(Lucy Campbell’s article appeared in he Guardian, 8/31; Photo: The playwright seen in the Imagine episode Tom Stoppard: A Charmed Life, in which he is interviewed by Alan Yentob. Photograph: Stephen Robinson/BBC Studios.)
Playwright, born in Czechoslovakia, talks of his gratitude to UK for saving him from a life under communism
Sir Tom Stoppard has revealed how his staunch criticism of communist regimes in his plays, born out of his own past as a Jewish child refugee from Czechoslovakia, set him at odds with the “lively” leftwing strain of the UK theatre scene.
His passionate defence of writers and journalists under threat by communist and totalitarian regimes, as well as his pride in being British, did little to endear him to some parts of the British theatre establishment, Stoppard told the Radio Times.
“There was a very strong, lively, leftwing side to English life and particularly English theatre. At some point I began to resent my sanctuary [in Britain] being pissed on by everybody I knew. Thanks a bunch. You know, [without the UK] I would have been in Communist Czechoslovakia now!”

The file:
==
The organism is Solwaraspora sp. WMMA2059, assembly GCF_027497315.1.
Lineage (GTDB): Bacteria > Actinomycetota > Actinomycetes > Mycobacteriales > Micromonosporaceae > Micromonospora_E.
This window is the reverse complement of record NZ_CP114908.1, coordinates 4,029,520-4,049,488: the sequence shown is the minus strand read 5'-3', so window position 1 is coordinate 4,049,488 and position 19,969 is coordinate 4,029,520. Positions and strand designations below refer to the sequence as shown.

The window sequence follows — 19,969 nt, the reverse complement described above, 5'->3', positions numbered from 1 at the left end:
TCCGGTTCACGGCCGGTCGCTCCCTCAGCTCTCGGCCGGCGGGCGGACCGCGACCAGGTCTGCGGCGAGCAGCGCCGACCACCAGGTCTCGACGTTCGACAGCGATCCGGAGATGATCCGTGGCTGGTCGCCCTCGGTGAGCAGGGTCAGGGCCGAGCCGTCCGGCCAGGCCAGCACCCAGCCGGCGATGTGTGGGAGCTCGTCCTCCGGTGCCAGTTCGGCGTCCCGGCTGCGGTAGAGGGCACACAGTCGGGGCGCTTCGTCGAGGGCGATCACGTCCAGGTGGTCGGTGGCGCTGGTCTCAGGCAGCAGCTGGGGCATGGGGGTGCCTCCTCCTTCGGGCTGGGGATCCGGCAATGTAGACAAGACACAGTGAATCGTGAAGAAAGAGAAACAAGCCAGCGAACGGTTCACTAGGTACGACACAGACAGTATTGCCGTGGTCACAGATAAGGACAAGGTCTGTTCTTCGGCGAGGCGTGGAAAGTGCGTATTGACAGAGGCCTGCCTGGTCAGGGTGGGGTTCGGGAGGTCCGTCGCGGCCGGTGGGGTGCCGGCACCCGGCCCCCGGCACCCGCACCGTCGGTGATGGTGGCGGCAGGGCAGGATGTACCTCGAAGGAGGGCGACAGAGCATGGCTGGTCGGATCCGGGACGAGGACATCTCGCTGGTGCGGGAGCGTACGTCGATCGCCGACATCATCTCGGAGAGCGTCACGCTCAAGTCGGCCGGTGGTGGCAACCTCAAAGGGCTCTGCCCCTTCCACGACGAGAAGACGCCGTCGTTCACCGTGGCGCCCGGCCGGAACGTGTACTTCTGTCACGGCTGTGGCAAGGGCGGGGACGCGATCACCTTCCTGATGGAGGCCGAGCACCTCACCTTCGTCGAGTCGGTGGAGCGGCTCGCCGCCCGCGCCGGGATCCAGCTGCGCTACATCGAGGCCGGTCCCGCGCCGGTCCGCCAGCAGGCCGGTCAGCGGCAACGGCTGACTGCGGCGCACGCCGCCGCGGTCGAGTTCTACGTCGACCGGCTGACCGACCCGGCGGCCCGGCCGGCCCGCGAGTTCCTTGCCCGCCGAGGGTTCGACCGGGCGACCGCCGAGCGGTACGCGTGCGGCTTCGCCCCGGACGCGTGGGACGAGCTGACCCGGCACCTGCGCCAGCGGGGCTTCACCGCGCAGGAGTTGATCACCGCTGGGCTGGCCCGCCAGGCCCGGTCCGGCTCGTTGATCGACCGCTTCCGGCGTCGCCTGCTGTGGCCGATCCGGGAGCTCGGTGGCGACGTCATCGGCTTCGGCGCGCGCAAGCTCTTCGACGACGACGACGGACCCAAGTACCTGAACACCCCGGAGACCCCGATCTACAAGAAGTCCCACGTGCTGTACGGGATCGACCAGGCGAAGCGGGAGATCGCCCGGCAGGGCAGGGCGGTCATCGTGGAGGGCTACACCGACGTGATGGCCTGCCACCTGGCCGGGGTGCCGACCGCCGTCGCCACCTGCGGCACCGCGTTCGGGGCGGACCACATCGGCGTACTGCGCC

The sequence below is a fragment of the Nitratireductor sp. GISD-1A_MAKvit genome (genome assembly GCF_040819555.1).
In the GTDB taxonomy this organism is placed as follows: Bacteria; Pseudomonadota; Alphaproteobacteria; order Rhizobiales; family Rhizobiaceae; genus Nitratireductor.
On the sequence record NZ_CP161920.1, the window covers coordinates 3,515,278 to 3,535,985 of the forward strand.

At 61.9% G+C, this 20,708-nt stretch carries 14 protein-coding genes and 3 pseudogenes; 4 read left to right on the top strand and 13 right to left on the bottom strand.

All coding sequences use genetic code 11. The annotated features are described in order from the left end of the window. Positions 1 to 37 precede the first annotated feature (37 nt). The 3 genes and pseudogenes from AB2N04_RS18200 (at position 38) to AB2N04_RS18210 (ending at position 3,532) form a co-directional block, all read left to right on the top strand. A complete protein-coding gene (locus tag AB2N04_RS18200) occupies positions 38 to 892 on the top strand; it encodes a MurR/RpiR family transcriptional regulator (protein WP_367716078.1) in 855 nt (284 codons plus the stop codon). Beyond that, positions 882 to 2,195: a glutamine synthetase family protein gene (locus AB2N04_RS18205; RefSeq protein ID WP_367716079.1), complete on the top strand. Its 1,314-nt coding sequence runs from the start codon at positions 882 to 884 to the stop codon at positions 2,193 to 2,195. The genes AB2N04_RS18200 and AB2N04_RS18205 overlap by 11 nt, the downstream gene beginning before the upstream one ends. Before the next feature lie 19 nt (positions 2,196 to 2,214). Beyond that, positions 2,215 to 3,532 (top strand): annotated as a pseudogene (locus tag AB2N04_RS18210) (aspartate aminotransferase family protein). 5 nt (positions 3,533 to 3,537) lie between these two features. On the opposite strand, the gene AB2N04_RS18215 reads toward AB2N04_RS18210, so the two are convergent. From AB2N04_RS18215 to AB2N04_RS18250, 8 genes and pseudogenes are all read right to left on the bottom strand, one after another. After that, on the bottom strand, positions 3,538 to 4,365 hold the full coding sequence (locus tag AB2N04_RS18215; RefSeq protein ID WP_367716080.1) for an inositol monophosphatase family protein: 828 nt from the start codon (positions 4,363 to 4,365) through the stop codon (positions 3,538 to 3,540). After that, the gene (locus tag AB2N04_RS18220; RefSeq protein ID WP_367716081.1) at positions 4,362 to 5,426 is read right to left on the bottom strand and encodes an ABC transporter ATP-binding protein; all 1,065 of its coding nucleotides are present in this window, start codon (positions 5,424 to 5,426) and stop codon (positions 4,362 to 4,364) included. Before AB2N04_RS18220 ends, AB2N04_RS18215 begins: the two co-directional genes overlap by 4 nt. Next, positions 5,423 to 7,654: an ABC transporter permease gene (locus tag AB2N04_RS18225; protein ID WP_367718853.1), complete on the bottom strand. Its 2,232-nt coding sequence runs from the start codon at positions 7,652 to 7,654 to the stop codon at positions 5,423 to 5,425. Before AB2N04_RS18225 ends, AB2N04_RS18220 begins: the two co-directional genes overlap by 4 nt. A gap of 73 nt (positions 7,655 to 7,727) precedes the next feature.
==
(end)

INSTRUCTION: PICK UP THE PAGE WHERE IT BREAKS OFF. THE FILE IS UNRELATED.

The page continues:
Stoppard, 84, told interviewer Alan Yentob he finally addresses a long-neglected aspect of his life in his latest and most personal play, Leopoldstadt, which has returned to the West End after a pandemic-induced hiatus.
The play centres on the unease of not quite belonging, which reflects Stoppard’s upbringing – along with subsequently growing up reconstituted as a proud Englishman and knowing little about his heritage.
“I make an appearance [in the play] as a young Englishman, Leo,” Stoppard said. The character, Leonard, had been, before his childhood escape from the Jewish quarter of Vienna before the war, a European Jew called Leopold, who doesn’t know his own history: “In Vienna they say to him, ‘By the way, what is it with Leonard? Your name was Leopold. Too Jewish? You know you had another name and you are the continuation of that person.’”